To enjoy all the benefits of our website
The continent that supposedly reveres the Enlightenment has disregarded scientific inquiry over the AstraZeneca vaccine.
A selection of the best letters received from our readers this week. Email firstname.lastname@example.org to have your thoughts voiced in the New Statesman magazine.
The police are treated as a device with which to win or lose elections, rather than as an essential part of the public realm.
Global Britain will be decided not in the Indian Ocean or the South China Sea, but in the Baltic, Black Sea and the Mediterranean.
This is my fault. I tutted at him six months ago for taking up the entire footpath and a jogger never forgets.
It’s estimated that by 2060 more than four in ten Christians will be from sub-Saharan Africa. The Catholic Church is acting accordingly.
I fear the return will not be a simple reunion with my old joys, but a reckoning with all the joys we have missed out on over the past year.
Bidding to host international sporting events is a wheeze beloved of new governments: a source of patriotism and public excitement, a ready-made project and an illusion of vision.
Giving the police discretion to shut down virtually any form of protest would be disastrous for democracy.
Your weekly dose of gossip from around Westminster.
The British novelist discusses why our fixation on “wellness” grows as the planet around us decays.
I hold no brief for Piers Morgan. But I disagree with his dismissal from ITV’s Good Morning Britain for three reasons.
Having left the EU, the United Kingdom must embark on a national programme of self-renewal.
Our writers give their view on the UK’s post-Brexit future.
In a multinational state as divided as Britain has become, an overarching national project is unfeasible.
Boris Johnson has bet on a “green industrial revolution” as the avenue for Union-wide economic transformation. Will it pay off?
A network of civic institutions should form the base of the foundational economy, locally rooted and citizen-led.
Why we require a “radical reform of British education” to convert schools from narrow exam factories to places of imagination, innovation and technical training.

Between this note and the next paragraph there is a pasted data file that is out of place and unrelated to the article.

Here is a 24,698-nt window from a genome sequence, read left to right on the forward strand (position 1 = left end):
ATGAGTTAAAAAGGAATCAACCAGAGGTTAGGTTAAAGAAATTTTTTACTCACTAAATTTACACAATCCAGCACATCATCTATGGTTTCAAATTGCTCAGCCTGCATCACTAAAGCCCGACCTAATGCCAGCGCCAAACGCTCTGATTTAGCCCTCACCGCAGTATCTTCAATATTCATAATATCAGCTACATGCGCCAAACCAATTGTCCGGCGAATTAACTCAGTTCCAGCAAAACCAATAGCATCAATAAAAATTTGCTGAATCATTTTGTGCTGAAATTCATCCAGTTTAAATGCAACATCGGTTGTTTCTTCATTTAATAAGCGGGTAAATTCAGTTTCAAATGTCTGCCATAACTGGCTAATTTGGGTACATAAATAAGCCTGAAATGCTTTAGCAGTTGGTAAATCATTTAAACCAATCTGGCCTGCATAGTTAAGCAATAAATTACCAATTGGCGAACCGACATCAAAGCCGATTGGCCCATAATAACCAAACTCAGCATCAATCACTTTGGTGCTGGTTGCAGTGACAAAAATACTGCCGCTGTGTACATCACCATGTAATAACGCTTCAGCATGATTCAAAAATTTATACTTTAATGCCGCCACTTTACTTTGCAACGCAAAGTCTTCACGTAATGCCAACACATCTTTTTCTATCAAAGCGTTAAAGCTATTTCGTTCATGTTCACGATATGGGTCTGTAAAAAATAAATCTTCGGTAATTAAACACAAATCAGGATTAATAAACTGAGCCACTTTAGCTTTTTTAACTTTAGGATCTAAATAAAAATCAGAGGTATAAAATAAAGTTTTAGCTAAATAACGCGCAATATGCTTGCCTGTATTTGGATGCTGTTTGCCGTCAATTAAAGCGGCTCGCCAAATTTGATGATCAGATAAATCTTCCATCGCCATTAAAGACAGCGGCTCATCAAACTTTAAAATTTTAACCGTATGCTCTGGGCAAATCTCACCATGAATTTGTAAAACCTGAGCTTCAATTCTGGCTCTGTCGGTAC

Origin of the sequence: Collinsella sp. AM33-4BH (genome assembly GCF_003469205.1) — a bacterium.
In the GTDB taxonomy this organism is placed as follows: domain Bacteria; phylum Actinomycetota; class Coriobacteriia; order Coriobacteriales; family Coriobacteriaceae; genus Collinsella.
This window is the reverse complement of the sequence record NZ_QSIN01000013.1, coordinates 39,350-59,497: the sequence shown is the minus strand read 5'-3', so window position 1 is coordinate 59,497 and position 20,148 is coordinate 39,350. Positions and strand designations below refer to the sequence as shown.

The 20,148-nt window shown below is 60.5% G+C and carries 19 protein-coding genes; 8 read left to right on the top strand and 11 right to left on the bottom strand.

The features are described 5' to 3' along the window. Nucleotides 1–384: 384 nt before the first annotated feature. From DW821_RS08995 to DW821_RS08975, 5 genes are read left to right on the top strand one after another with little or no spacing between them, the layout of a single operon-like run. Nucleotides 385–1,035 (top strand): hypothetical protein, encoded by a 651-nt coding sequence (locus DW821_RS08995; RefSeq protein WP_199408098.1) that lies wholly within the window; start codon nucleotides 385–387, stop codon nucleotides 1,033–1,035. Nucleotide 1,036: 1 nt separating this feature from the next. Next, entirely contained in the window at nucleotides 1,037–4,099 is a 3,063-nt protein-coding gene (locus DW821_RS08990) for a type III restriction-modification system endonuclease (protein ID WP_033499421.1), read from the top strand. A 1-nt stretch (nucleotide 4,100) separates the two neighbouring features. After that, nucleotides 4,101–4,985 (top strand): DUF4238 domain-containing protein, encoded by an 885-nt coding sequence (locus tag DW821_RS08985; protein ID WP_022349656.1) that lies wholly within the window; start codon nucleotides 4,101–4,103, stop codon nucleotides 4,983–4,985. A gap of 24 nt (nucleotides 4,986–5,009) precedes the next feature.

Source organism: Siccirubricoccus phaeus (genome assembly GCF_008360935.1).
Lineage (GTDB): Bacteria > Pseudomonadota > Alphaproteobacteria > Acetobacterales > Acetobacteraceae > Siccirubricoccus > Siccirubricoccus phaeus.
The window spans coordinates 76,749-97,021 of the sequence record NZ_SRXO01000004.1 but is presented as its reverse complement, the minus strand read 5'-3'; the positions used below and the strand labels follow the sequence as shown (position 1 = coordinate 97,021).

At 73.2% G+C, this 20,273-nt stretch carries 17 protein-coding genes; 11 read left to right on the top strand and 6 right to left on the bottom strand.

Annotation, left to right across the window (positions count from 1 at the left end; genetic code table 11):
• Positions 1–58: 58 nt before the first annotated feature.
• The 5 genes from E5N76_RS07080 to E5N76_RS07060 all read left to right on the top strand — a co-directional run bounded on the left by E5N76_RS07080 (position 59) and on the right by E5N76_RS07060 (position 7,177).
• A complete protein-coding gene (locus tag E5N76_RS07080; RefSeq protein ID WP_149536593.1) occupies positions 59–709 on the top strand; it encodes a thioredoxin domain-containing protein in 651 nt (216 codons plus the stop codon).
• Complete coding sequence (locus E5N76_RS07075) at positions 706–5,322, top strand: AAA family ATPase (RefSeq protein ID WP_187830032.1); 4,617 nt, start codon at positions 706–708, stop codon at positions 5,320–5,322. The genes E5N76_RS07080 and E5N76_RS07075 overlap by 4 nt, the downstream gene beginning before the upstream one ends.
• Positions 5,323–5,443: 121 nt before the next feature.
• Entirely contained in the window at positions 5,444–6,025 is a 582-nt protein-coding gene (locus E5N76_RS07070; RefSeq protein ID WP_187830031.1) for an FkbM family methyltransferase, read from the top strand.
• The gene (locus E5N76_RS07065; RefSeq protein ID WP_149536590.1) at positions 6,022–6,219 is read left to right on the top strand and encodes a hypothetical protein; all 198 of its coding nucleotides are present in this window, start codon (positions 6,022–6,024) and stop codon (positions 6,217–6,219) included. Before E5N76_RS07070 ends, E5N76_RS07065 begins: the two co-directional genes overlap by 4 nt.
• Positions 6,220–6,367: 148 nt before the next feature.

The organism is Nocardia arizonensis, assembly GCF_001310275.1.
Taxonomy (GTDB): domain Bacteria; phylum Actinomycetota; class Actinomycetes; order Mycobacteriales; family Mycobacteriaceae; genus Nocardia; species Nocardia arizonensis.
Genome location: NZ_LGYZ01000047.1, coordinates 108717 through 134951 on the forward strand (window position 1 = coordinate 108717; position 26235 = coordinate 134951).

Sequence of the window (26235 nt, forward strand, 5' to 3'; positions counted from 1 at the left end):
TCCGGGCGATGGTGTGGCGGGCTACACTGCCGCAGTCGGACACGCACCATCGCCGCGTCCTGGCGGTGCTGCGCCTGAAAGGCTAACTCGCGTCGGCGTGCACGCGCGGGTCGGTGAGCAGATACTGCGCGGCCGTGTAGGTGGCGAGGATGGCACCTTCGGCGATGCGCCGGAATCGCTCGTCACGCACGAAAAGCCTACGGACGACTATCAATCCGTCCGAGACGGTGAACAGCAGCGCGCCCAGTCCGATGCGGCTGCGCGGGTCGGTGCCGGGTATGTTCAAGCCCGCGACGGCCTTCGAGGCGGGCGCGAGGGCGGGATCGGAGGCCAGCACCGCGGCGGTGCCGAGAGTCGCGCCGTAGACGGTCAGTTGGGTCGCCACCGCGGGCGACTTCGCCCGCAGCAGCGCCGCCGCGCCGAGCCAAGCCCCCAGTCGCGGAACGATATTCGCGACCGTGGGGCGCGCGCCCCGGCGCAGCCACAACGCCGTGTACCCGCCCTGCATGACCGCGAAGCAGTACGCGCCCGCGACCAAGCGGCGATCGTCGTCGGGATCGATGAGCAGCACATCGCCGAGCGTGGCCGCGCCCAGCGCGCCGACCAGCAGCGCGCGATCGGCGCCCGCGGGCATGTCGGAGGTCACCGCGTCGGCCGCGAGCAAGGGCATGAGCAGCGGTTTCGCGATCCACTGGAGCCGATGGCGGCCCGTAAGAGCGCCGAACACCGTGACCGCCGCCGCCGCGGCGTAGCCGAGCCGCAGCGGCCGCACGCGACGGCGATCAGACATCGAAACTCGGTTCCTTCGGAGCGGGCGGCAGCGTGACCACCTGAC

Unless first-past-the-post gives way to proportional representation, it will remain difficult to forge the effective coalitions of the righteous and the reforming needed to lead a national project.
The intensive care doctor reflects on the last 12 months of making life-or-death decisions on the Covid front line.
Our first prime minister was a libertine, a scoundrel and an opportunist. But he was never a bore or a moralist. Remind you of anyone?
How the French-Algerian philosopher Jacques Derrida became one of the most influential thinkers in the world.
Why Eton, Harrow, Rugby and the rest thrived.
Williams and Wigmore's The Best, Kay's Bessie Smith, Isaacson's The Code Breaker and Ross's This One Sky Day.
This is a collage of Morley’s life as a long-time music journalist, slightly shorter-time classical music advocate, and conspicuously mortal human being.
Alexandria falls into the now well-established genre of “cli-fi” novels: dystopias that engage directly with the hell we are calling upon ourselves as temperatures rise and ice melts.
The author is “obsessed” with the notion of inherited trauma, a theme that appears in her books Homegoing and Transcendent Kingdom.
A new poem by Blake Morrison.
How Hubert Robert assembled new worlds with the tumbled remains of the classical past.
The former Beatle has released a distinctly 2020-flavoured EP.
This satire-cum-sex-comedy is a funny, sly rebuke to the enduring myth of free love.
Public approbation cannot, unlike a lover, be snared or pinned down. It is unreliable, fickle. It is a chimera.
This four-episode series mixes winking chats between Keyes and Tara Flynn, with readings from Keyes’s non-fiction work.
A meal for one doesn’t need to be pitiable. Looking after yourself should be seen as an act of kindness, not a chore.
Watching Ridley Scott’s The Martian, I feel a sudden affinity with Matt Damon eating his umpteenth meal of the same old same old.
It all starts on a Friday night with some booze, as I sink into the relaxation that the end of the week brings.
Under Pep Guardiola's watch, the club has been transformed from the butt of the joke into a footballing giant.
This column – which, though named after a line in Shakespeare’s Richard II, refers to the whole of Britain – has run in the NS since 1934.
Email email@example.com to be the New Statesman’s susbcriber of the week.
The author on the joys of television, the gift of ageing, and the powerful work of Saidiya Hartman.
View our print and digital subscription offers: